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Blister Monthlies: LGBTQ+ History Month Edition (Part 2)

Part 2! As we've come to the end of LGBTQ+ History Month, we've been reflecting on the Queer films that hold a special place in our hearts. Together with some friends we have put together a bumper edition of the Monthlies - with so many favourites we've had to split it in two parts!

Bea - Feel Good

This month I’ve had yet another Mae Martin binge where I listen to every podcast and watch every interview ever, and thanks to the publicity for Feel Good from almost a year ago now, 2020 gifted us plenty of Martin-based content. Dealing with the complexities of internalised biphobia, Feel Good is much more than a standard coming-out comedy. Based on their own experiences, the show follows the relationship of Mae Martin (a version of Martin’s own persona) and “previously heterosexual” George (Charlotte Richie) and the impacts of Mae’s past addiction and George’s repression of her sexuality.

On a personal front, the show has been a crutch, a safe space to FEEL GOOD about my own queerness while in lockdown. According to an interview, Martin wrote the line ‘I’m not a boy, I’m not even a girl, I’m like a failed version of both’ as a throwaway line in reference to her own feelings about gender (Martin uses she/they pronouns). Yet it was a line that resonated with a generation of gender-questioning gays. In fact, I personally referenced the line when I first admitted my own feelings about my gender to my best friend. This show is a reminder of why representation is important, but more importantly, it makes you laugh and cry in equal measures, and I cannot wait for the second series.

A still from Feel Good, two girls lie in bed, one embraces the other who stares into space with a look of concern.

Tom - Happy Together (1997)

Legendary Hong Kong director Wong Kar-Wai is better known for his straight romances: slick, stylish, portraits of lovers living in the shadows of Hong Kong society – adulterers, drug dealers, contract killers – that still manage to be deeply romantic, and kinda quirky. In Happy Together he broke away from Hong Kong, and away from heterosexuality all together, focusing on a turbulent romance between two expatriate men living in Buenos Aires. The result is a Cantonese-language masterpiece of New Queer Cinema created only 6 years after the British colonial government of Hong Kong had even decriminalised homosexuality.

Forget mopey white twinks and suburban sob stories: the diaspora experience, poverty, sex work, loneliness – this film has it all. But this is not just a gritty statement on culture and identity, a visual essay for critics like us to write our silly little articles about – it’s unique, it’s sincere, it’s – dare I say it – cute. The focus of the film is the romance between Ho Po-Wing and Lai Yiu-Fai, shown through pathetically beautiful little motifs like the Iguazu Falls and the use of black-and-white film when the lovers are apart (they light up each other’s world, geddit??) This is a film that is both thought-provoking and cute, and hell, shouldn’t queer love be allowed to be cute sometimes?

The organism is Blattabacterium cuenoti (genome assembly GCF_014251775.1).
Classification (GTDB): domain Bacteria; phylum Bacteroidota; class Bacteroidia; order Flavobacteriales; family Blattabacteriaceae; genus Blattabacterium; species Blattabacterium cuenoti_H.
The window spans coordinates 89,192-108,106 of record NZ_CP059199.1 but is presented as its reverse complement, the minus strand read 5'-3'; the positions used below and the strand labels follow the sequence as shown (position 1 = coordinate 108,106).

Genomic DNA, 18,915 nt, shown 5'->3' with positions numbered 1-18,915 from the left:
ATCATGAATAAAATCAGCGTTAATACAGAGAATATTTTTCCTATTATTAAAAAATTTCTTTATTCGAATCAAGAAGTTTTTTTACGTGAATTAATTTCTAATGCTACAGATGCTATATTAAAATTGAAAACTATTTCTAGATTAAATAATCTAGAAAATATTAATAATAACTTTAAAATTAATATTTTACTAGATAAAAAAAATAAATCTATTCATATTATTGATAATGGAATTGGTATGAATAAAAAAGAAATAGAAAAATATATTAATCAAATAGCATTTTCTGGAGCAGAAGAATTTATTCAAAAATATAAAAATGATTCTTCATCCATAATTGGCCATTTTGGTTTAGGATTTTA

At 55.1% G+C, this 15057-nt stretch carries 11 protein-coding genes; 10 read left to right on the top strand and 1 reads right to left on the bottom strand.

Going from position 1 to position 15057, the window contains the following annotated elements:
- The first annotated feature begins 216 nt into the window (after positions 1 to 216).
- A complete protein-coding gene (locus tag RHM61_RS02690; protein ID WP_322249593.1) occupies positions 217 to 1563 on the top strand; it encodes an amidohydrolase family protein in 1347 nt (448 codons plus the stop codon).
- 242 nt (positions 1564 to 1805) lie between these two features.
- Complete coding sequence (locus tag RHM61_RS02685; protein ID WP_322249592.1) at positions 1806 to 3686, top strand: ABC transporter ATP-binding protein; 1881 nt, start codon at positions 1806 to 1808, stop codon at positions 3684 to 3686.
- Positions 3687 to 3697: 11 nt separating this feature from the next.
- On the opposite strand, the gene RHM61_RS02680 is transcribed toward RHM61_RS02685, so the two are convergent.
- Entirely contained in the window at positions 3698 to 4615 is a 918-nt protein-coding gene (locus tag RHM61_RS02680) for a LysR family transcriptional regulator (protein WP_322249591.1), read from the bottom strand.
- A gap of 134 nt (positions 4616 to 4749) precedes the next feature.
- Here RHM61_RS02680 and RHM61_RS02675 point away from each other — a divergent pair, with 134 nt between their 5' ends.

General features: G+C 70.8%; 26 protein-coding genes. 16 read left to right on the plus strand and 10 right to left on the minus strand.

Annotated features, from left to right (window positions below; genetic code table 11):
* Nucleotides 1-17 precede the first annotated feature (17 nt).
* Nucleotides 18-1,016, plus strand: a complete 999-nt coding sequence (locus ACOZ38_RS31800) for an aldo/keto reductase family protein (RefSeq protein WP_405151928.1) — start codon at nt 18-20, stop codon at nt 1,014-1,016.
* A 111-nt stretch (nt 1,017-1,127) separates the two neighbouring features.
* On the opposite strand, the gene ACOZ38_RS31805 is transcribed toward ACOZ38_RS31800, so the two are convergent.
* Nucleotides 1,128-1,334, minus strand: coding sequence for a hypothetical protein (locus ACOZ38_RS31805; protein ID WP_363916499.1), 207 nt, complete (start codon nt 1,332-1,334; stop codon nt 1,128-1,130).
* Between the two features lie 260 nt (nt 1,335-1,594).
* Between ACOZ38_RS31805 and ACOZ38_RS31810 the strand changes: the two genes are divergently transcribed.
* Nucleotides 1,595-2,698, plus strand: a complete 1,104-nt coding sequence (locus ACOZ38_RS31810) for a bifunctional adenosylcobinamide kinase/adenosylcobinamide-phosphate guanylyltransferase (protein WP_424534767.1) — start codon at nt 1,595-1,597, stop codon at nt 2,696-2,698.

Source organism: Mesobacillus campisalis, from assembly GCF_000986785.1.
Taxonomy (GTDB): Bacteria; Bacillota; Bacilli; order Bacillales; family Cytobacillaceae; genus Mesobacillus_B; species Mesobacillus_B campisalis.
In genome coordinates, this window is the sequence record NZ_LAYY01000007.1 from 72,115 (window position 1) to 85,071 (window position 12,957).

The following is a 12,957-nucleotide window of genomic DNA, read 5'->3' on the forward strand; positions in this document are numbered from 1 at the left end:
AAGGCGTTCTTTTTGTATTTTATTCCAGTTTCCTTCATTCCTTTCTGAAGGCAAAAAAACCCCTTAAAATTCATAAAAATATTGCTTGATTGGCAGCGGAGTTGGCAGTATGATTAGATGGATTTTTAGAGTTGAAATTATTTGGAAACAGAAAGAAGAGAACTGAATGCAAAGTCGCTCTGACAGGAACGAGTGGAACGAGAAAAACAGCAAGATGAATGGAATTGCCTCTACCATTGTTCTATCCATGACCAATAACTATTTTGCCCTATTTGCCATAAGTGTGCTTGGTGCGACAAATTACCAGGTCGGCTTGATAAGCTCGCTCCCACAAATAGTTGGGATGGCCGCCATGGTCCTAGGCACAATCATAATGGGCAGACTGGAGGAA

A still from Happy Together: Two men embrace, dancing in the kitchen, a spotlight is on them.

Eleanor - The L Word (2004-9)

It's trashy. It's dated. And Jenny is just so awful. As one of the first television shows to portray explicitly lesbian characters with complex personal lives, The L Word has cemented itself as a "problematic fav" for many viewers. Admittedly, there is a lot to loathe about this show, from the mistreatment of its trans and bi characters to its god-awful theme song, but it was also ground-breaking for its time and still serves as an important cultural link for many lesbians — even if that link is just a shared eye roll and an "ugh. Jenny."

A still from the L word: two women sit opposite each other embracing and laughing, their faces close.

Inez - Pride (2014)

Pride is one of those feel-good films you reach for on a drizzly February day; something heart-warming but not too sickly. Pride tells the story of a group of gay and lesbian activists who band together to raise money for those affected by the UK miners’ strike of 1984. The film not only follows the personal narratives of the group members, which include one man's struggle to come out to his family, but also explores the historical context in which the organization was operating. In their pledge to offer their hand to the cause, the Lesbians and Gays Support the Miners campaign demonstrates the importance of intersectionality in resistance movements.

Despite facing disapproval, the campaign is a resounding success for both the gays and the miners alike, reminding modern day movie audiences that going out of your comfort zone can reap many benefits. The film is nostalgic and warm with an inspiring political backbone, exploring important issues related to unionism, classism, stigmatization, feminism, homophobia, and much more.

A still from Pride: a man in a black leather biker jacket sits on the shoulders of his friends with a megaphone. The protest is walking along London Bridge in front of the Houses of Parliament.


It's been amazing to see loads more Queer content coming through this month - and long may it continue! We have lots more still in the works coming to your screens soon... in the meantime make sure to check out our new Queer on Screen category page and have a flick through some of the articles we have so far!

Have an idea for more? Pitch to us below!